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A hospital is an invaluable starting point for understanding an epidemic. It gives insight into the severity of a disease in a geographic area, tells whether cases are rising or falling, which populations are most affected, and how well the health infrastructure is doing.
Shortly after coronavirus cases emerged in the U.S., my editor, Rebecca Corbett, suggested reporting inside a hospital to highlight my medical training and previous work as an infectious disease outbreak reporter. After initially focusing on the Crisis in New York hospitalsI went to report this summer on a flurry of cases in Texas at the Houston Methodist Hospital after spending time there after Hurricane Harvey in 2017. The officials there had agreed to give me and my colleagues from the photo and video department exclusive access to the hospital and to work with us, asking for permission from patients we wanted to interview.
We also got to know a lot of employees. Towards the end of a reporting day, Lluvialy Faz, a nurse in a coronavirus intensive care unit, spoke of having been referred to only Hispanic patients for weeks.
“You look like my aunt, you look like my sister, you look like my mother,” said Ms. Faz, who is Mexican-American.
For Emily Rhyne, a cameraman for the Times, that comment, and the fact that the majority of patients in that department were Hispanic, “lit a lightbulb” which led to it our multimedia project on the impact of the virus on the Houston Latino communities as told through the stories of five patients down a single hallway in I.C.U. Instead of producing narrated videos that we had made, we would incorporate videos, photos, words, and graphics for that story, based on the voices of patients, families, and medical providers.
“There is no sugar-coating for the toll this disease can take on the body, and I wanted to contrast that intensity with the softness with which loved ones described it,” wrote Ms. Rhyne when I asked her about her vision for the project to describe . “Some of the graphics are not easy to look at and shouldn’t be. It was essential to capture this reality while respecting the dignity of the person. The photographer Erin Schaff and I talked about it all the time.”
One of my favorite parts about working at The Times and reading The Times is the way stories are told in a number of modalities – words, photos, video, audio, and graphics – each of which have their own strengths in them to convey the realities of our world. Our team in Houston consisted of me, the word person; Ms. Schaff, an employee who was my partner Coverage of the public hospital system in New York City;; and Mrs. Rhyne, who had done a convincing job another New York hospital. Our perspectives and that of numerous editors, producers, and members of our video, photography, research, graphics, and arts departments (Sameen Amin, Solana Pyne, Emma Cott, Lanie Shapiro, Beth Flynn, Gray Beltran, Rumsey Taylor, and Juliette Love) others) came together to shape the project.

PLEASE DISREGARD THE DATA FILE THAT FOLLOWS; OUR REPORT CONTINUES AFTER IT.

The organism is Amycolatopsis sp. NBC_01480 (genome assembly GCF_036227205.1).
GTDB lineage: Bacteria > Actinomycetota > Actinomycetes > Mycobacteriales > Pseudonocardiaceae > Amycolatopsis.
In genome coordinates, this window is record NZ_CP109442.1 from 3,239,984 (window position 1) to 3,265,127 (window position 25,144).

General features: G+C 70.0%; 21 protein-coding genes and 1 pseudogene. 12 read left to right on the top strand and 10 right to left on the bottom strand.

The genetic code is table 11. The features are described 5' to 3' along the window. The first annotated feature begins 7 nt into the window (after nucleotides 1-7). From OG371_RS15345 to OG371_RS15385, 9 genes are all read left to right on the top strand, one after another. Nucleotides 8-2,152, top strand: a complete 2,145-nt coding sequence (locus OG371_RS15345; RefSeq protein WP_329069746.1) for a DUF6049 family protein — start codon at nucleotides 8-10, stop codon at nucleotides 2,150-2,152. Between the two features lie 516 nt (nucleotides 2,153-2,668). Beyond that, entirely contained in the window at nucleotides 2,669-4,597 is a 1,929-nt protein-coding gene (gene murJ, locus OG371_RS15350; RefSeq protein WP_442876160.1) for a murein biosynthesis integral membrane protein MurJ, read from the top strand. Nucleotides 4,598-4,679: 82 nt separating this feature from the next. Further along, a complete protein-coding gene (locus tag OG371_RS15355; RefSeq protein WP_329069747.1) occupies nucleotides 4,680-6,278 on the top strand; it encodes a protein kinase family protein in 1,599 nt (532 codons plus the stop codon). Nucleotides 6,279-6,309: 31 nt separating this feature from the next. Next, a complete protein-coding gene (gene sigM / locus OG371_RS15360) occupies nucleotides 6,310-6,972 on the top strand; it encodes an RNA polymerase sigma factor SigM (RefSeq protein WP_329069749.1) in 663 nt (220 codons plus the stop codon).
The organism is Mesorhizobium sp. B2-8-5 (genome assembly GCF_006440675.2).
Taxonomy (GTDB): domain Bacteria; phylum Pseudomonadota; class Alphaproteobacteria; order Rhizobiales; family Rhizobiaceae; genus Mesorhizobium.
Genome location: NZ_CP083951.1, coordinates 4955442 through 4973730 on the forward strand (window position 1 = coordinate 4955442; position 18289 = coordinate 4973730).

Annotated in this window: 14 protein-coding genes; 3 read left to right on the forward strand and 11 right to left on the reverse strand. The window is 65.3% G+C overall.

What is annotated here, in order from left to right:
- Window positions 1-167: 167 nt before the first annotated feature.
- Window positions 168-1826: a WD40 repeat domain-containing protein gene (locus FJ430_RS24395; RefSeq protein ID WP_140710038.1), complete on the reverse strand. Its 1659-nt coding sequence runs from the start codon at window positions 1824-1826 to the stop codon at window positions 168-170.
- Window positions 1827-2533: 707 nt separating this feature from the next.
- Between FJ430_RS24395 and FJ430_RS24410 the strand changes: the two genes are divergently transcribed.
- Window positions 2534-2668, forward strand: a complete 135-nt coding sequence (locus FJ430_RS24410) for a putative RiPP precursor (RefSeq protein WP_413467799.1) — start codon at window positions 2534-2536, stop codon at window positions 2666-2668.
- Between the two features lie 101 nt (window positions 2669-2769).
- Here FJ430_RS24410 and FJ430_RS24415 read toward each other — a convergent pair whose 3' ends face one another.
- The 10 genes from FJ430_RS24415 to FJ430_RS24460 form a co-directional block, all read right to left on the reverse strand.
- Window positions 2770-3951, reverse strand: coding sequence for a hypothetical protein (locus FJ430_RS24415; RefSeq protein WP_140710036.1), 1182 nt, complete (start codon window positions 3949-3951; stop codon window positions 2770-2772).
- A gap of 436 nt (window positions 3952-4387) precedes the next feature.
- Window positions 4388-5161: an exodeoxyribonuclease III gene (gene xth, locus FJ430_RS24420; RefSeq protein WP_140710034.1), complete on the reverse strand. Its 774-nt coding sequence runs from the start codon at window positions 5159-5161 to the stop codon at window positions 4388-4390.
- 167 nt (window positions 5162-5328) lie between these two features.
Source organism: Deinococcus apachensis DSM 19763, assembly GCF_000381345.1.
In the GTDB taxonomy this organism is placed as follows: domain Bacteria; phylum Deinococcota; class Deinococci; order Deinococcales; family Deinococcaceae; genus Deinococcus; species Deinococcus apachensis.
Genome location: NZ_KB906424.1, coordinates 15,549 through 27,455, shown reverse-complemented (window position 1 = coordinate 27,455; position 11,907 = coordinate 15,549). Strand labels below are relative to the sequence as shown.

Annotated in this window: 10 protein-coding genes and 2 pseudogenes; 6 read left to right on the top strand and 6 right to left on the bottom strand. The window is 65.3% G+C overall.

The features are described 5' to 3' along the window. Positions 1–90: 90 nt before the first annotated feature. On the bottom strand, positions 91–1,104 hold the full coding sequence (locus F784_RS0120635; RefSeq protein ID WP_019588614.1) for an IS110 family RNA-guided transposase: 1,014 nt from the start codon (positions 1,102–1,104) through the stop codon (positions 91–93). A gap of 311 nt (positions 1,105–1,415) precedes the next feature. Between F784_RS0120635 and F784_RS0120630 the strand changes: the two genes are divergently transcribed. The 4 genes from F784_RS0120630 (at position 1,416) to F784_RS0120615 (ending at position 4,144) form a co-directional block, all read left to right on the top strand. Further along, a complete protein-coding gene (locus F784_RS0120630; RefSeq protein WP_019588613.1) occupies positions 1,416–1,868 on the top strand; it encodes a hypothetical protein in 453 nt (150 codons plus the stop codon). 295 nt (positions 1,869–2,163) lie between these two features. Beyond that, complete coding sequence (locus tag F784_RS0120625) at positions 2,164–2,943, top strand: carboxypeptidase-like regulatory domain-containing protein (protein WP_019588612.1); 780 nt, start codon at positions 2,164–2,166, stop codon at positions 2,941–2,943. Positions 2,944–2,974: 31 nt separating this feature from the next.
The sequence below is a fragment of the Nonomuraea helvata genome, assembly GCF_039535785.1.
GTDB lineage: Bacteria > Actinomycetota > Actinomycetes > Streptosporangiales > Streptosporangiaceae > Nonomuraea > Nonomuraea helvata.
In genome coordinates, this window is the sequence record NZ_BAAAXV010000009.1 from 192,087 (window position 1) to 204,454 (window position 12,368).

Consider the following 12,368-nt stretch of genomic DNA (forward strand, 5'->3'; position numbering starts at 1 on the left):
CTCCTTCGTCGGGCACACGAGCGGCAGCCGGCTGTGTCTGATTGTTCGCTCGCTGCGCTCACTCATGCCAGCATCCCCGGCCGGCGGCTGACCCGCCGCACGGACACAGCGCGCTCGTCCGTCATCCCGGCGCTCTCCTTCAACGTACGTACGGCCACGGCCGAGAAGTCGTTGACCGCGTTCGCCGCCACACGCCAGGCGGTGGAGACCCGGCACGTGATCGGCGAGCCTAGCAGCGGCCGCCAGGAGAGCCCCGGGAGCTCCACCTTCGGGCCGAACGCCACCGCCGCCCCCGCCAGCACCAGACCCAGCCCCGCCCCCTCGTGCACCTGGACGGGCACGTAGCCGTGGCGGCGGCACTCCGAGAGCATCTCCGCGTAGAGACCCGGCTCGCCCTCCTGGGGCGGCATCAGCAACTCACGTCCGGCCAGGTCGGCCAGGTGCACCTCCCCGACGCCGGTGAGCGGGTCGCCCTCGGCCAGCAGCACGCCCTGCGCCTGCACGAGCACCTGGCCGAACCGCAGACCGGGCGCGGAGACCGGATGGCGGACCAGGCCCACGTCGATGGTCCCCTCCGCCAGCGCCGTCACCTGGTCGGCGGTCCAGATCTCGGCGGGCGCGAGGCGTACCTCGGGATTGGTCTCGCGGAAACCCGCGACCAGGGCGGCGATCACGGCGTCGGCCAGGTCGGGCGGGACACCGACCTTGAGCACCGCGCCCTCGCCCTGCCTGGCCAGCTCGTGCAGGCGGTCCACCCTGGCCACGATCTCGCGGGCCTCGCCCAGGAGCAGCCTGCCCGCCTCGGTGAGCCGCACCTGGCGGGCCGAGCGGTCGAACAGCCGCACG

We knew the statistics – Hispanic communities were disproportionately affected by the health crisis. But in this I.C.U. The hallway with the patients around us in room by room, their lives in suspension, made it much more real.
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frequently asked Questions
Updated August 12, 2020
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Ms. Rhyne and Ms. Schaff spent long days filming and photographing the patients, families and staff at the hospital. Ms. Cott, a senior video journalist, spoke to several families from afar. I also spent days in the I.C.U. reported visiting some families, working with the hospital’s data specialists, and staying in touch with medical teams and patients after we left to keep up with their conditions. Although we were in Houston for over three weeks when we reported this and that other storiesIt took many more weeks to assemble all the parts.
It was remarkable “how hard and scary it is for families not to be able to be with loved ones in the hospital”, thought Ms. Schaff due to the restrictions of the coronavirus. She added that it was especially important to document the moments when a patient, Ana Flores, first had a video call with her husband Domingo and daughters after stepping out of a ventilator. Our team was present on similar virtual visits when she was passed out and her outcome was unclear.
One thing that will stay with me is the bravery of I.C.U. Employee. They simultaneously treated critically ill patients like never before in their careers, while at the same time putting their own safety at risk. They still came to work every day with hope and determination, even if they shed tears at times.
For Ms. Rhyne, the entire reporting process “moved me to the core”, she wrote. “A brother who asks God to save his brother, an indomitable grandmother who fights for her life.” Speaking to families, she said: “We have painted a broader picture of what we could lose from the virus.”